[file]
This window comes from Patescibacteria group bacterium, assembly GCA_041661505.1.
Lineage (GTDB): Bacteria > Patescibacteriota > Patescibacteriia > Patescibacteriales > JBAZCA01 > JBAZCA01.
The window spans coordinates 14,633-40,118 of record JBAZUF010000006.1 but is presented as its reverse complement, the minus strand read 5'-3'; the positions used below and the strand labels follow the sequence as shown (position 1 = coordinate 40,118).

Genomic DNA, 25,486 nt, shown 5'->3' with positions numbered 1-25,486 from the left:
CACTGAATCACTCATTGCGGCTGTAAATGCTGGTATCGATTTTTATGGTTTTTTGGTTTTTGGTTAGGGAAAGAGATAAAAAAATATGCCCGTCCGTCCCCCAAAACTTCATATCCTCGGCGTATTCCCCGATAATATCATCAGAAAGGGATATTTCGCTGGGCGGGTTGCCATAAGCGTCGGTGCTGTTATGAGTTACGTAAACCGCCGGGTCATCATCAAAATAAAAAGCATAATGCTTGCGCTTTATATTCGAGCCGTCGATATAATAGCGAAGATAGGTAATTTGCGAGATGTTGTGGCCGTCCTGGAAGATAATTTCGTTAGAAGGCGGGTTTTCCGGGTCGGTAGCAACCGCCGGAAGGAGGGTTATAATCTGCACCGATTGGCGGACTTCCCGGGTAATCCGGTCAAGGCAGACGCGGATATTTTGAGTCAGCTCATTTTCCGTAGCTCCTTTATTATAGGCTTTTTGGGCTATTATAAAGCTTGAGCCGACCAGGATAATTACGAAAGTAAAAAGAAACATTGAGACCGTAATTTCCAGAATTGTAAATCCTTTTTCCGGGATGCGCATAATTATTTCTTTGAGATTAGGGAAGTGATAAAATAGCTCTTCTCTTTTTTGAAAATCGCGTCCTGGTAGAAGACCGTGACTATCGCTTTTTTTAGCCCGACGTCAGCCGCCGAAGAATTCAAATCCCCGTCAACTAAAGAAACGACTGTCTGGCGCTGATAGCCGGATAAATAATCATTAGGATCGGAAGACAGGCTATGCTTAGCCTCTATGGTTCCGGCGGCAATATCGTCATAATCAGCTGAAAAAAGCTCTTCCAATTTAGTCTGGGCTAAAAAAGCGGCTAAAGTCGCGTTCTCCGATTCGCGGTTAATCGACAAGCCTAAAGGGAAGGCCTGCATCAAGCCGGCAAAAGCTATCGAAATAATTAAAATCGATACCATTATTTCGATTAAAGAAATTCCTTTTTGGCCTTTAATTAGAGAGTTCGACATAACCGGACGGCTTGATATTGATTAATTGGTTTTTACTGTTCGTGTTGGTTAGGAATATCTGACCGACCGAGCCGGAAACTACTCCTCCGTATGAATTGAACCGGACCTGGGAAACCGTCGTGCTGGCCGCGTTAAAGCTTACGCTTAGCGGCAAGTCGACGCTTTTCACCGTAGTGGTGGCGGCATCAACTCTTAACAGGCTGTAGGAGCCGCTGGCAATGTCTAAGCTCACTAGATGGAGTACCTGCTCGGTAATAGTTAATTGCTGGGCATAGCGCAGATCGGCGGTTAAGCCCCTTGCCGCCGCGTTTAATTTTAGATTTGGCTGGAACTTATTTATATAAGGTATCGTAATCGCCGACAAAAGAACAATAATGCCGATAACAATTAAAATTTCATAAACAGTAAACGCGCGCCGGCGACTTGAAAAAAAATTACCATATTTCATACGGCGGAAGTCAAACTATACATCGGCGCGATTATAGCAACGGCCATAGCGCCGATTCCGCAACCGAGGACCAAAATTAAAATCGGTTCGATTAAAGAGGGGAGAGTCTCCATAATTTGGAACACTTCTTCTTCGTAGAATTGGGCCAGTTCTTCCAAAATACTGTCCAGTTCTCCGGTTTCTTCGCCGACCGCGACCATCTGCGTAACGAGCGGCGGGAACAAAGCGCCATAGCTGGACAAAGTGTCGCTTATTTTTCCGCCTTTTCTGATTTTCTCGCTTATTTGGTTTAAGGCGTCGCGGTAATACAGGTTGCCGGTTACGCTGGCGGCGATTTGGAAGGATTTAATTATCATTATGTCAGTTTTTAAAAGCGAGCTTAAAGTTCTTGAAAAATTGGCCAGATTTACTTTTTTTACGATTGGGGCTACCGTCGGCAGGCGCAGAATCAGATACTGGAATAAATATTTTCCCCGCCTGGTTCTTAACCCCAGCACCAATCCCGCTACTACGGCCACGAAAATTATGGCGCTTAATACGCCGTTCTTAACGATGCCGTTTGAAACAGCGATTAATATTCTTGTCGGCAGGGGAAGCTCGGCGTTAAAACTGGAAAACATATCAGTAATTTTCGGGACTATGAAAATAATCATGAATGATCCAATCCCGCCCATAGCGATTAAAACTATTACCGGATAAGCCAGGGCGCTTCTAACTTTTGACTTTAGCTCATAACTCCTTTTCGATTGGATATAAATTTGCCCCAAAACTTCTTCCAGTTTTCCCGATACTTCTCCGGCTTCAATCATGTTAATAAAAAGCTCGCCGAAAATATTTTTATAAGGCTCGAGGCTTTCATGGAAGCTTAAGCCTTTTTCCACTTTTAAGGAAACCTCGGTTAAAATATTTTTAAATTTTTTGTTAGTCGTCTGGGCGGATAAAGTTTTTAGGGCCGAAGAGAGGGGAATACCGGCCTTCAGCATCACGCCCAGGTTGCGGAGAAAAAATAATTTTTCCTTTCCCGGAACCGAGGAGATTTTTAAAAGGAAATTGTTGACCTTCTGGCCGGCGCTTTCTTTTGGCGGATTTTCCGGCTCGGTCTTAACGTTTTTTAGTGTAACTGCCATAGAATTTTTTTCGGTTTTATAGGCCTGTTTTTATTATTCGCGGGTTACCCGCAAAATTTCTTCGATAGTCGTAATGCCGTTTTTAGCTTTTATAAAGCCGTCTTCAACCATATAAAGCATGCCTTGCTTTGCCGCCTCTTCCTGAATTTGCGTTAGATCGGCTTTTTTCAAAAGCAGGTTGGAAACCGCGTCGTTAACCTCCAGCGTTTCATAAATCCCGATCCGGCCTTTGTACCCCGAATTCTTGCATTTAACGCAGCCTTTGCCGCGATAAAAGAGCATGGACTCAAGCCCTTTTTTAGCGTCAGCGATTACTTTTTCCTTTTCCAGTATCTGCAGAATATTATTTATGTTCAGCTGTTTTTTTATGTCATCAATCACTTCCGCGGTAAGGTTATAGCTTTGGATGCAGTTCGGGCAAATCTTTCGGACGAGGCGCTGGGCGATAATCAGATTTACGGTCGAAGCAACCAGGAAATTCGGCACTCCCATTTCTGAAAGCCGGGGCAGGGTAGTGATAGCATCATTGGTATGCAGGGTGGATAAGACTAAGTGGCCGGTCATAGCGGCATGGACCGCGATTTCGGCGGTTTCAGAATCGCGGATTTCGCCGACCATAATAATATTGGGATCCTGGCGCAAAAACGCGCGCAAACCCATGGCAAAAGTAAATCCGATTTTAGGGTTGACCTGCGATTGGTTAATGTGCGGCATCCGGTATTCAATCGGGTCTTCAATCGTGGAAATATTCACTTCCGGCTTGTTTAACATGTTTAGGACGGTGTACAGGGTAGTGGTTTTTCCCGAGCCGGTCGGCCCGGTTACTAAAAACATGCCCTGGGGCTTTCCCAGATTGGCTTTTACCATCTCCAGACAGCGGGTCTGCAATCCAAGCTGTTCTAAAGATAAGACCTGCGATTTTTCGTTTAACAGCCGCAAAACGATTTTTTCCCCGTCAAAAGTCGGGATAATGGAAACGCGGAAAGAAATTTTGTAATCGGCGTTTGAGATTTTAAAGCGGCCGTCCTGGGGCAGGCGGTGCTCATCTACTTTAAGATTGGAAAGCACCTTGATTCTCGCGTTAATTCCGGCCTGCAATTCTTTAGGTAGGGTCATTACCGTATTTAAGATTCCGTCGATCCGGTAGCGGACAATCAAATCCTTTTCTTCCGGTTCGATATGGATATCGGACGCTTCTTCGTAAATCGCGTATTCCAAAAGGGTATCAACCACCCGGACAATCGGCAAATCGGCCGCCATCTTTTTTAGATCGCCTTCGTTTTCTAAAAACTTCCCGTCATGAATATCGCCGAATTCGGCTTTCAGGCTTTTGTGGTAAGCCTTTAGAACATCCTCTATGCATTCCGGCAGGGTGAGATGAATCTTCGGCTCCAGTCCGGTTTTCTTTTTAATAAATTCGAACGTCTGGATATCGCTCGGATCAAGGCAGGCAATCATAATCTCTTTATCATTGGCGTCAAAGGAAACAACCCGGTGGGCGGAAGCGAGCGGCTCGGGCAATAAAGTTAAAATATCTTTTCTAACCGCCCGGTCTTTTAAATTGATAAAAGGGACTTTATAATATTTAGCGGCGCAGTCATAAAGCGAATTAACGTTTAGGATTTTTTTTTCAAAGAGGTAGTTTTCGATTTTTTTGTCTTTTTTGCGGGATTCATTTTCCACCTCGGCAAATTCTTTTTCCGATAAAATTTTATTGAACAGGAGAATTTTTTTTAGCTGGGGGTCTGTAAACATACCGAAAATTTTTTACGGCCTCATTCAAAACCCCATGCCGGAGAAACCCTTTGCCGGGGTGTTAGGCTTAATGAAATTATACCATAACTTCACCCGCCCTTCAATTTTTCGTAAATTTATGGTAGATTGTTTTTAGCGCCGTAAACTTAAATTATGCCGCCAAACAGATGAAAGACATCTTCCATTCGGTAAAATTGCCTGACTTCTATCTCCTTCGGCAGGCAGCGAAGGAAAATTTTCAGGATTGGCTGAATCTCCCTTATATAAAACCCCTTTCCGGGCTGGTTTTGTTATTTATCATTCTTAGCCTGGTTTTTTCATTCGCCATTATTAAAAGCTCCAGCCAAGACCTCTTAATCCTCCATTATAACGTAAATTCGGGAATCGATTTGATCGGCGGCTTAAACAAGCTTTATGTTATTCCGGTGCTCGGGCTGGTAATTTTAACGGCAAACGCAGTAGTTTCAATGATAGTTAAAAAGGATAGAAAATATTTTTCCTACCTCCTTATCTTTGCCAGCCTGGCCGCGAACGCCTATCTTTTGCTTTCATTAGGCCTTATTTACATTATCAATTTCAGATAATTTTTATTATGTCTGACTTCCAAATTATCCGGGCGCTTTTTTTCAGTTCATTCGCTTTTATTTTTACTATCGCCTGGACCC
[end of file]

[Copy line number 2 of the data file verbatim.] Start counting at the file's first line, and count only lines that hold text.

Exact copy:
Lineage (GTDB): Bacteria > Patescibacteriota > Patescibacteriia > Patescibacteriales > JBAZCA01 > JBAZCA01.